BELOIT - Beloit College continues to accumulate new and higher rankings thanks to its ability to create agile students prepared for the modern global economy, according to information from Vice President of Enrollment Leslie Davidson and Provost and Dean of the College Eric Boynton.
Beloit College was ranked #68 nationwide in National Liberal Arts Colleges, according to U.S. News and World Reports. Schools are ranked according to their performance across a set of widely accepted indicators of excellence, according to the ranking for the 2018-19 academic year.
Beloit College was also recognized as Wisconsin's fourth-best college, according to Forbes' list of America's Top Colleges released in April. Out of 4,300 post-secondary institutions nationwide, Beloit College ranked in the top 15th percentile with a ranking of 257. Rankings include measures regarding student experience, academics and career success.
Beloit College's recent Washington Monthly ranking is 34 out of 214 institutions ranked in the Liberal Arts Colleges category, up from number 38 in 2018. Washington Monthly ranks four-year schools based on their contribution to the public good in three broad categories: social mobility, research and providing opportunities for public service.
"This ranking is particularly meaningful to us because these are things Beloit cares deeply about and that are consistent with our mission," Davidson said.
Davidson and Boynton said they are pleased and proud of the rankings, but not surprised. Boynton said Beloit College is uniquely positioned in the current economy and climate to prepare students to flourish over a lifetime. It makes them "robot-proof" and prepares students to be nimble to different types of economic conditions and the 10 to 15 different types of careers future professionals will encounter.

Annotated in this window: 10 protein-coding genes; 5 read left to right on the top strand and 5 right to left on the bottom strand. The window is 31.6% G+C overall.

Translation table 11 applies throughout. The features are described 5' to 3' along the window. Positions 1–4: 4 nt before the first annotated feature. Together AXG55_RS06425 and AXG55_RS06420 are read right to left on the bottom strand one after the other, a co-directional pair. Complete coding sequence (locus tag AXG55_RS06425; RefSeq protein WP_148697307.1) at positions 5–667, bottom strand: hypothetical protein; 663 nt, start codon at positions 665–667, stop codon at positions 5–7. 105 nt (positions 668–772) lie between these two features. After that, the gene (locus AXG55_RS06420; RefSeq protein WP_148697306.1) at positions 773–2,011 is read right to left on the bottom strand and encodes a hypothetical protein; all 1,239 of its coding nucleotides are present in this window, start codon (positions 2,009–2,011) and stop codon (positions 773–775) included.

"They not only have depth in their field of study but are prepared to be agile as the world changes rapidly," Davidson added.
Hallmarks of a Beloit College education include effective communication, collaboration, problem solving as well as personal and professional agility. The traits are not only embedded in curriculum but are also outcomes generated from students involvement in clubs, study abroad, campus jobs, internships and community involvement.
"Beloit's distinctiveness is that we are educating the whole person. These outcomes are not only in curriculum but in all aspects of student engagement in the institution and the community," Boynton said.
The traits promoted at Beloit College such as communication and problem solving are also regularly practiced within and alongside its consistently rigorous curriculum. Every course has a project based activity and many courses are linked to the community.
"The development of these skills and practical application of liberal arts is deep in the DNA of Beloit College," Davidson said.
"Beloit has been working in this way since the 1970s by offering interesting field experiences and getting people off campus. It's a bit of a hidden gem. We want to express how this kind of education is the best education," Boynton said.